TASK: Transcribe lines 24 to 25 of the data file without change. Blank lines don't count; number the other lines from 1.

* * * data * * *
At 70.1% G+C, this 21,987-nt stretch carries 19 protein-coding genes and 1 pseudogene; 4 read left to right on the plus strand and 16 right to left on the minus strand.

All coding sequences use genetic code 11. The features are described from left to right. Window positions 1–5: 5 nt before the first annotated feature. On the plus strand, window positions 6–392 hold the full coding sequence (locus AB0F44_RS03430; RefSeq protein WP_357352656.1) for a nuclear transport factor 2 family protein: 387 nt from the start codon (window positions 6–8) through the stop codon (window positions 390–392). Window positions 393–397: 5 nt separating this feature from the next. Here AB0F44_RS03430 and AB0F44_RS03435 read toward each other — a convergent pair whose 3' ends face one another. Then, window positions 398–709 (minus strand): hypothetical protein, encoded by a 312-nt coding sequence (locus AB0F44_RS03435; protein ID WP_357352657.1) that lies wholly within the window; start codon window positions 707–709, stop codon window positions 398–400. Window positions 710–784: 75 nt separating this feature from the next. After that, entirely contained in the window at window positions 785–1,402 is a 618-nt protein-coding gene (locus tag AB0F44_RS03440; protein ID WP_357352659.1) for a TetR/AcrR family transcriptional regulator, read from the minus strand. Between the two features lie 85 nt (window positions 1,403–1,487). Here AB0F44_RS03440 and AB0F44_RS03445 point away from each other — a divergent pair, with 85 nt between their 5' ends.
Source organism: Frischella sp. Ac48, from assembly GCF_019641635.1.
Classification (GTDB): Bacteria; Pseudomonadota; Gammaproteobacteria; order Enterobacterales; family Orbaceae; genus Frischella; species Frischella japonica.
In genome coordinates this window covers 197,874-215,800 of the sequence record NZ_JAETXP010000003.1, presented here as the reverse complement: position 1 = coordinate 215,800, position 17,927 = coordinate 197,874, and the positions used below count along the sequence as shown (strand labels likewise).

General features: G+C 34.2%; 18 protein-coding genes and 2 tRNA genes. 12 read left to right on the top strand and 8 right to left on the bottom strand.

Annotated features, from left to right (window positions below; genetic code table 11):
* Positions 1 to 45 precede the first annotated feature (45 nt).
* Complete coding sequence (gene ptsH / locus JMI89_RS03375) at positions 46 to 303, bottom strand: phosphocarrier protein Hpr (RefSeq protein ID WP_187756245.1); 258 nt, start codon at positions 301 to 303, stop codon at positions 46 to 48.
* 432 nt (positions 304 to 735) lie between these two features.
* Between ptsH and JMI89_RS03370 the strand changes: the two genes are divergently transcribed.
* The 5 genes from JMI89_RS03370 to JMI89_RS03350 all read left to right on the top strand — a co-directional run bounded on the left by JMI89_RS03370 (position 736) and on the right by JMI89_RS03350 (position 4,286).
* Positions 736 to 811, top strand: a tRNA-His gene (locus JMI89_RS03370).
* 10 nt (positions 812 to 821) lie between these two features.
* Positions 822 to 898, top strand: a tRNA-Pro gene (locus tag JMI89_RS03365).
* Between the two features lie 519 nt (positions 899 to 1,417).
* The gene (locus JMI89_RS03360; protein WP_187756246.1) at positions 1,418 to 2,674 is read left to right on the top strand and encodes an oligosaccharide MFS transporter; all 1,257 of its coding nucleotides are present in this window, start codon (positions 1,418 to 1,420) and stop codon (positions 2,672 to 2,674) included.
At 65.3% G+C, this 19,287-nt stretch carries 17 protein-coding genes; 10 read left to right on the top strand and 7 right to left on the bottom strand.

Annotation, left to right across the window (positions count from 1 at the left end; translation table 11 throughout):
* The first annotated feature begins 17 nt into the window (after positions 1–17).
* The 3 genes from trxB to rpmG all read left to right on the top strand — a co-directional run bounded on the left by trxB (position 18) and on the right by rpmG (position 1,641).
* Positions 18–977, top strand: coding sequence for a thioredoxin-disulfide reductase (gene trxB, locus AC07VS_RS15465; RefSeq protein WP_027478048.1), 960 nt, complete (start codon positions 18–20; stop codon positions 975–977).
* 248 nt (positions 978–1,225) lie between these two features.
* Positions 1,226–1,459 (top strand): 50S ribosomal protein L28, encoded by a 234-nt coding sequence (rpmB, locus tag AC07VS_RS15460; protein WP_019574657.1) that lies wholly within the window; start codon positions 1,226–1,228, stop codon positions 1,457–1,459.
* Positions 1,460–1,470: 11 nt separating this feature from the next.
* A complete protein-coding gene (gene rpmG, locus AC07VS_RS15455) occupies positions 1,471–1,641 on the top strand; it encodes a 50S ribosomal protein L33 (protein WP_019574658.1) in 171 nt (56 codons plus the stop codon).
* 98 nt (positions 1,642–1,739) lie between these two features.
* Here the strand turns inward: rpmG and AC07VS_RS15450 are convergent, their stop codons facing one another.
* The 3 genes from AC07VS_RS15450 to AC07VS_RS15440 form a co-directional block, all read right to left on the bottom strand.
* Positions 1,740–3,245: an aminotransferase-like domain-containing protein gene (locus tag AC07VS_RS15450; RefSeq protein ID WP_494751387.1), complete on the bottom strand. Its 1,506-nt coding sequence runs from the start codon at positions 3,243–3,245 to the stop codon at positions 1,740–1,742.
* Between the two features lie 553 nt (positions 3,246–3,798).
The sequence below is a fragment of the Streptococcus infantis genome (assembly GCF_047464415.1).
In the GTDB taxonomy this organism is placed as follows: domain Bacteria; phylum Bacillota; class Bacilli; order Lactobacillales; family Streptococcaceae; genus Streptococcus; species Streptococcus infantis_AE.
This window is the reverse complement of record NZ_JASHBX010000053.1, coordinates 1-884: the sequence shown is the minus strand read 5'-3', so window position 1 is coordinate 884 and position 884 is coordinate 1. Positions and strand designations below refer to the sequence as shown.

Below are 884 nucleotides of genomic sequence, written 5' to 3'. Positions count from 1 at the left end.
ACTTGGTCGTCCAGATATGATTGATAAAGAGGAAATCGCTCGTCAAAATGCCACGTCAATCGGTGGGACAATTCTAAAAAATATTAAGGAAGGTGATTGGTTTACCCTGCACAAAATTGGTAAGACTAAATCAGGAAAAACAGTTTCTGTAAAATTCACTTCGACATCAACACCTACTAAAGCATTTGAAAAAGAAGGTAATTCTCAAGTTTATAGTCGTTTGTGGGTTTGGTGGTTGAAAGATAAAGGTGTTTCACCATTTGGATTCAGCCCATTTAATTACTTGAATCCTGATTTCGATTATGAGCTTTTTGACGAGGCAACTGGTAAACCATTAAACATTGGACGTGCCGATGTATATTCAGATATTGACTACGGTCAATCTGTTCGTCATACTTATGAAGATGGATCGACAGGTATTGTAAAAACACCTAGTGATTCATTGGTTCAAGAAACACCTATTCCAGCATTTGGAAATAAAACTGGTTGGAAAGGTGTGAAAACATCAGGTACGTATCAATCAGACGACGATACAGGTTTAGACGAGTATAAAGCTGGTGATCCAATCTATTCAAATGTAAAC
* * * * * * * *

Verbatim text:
* Positions 1,226–1,459 (top strand): 50S ribosomal protein L28, encoded by a 234-nt coding sequence (rpmB, locus tag AC07VS_RS15460; protein WP_019574657.1) that lies wholly within the window; start codon positions 1,226–1,228, stop codon positions 1,457–1,459.
* Positions 1,460–1,470: 11 nt separating this feature from the next.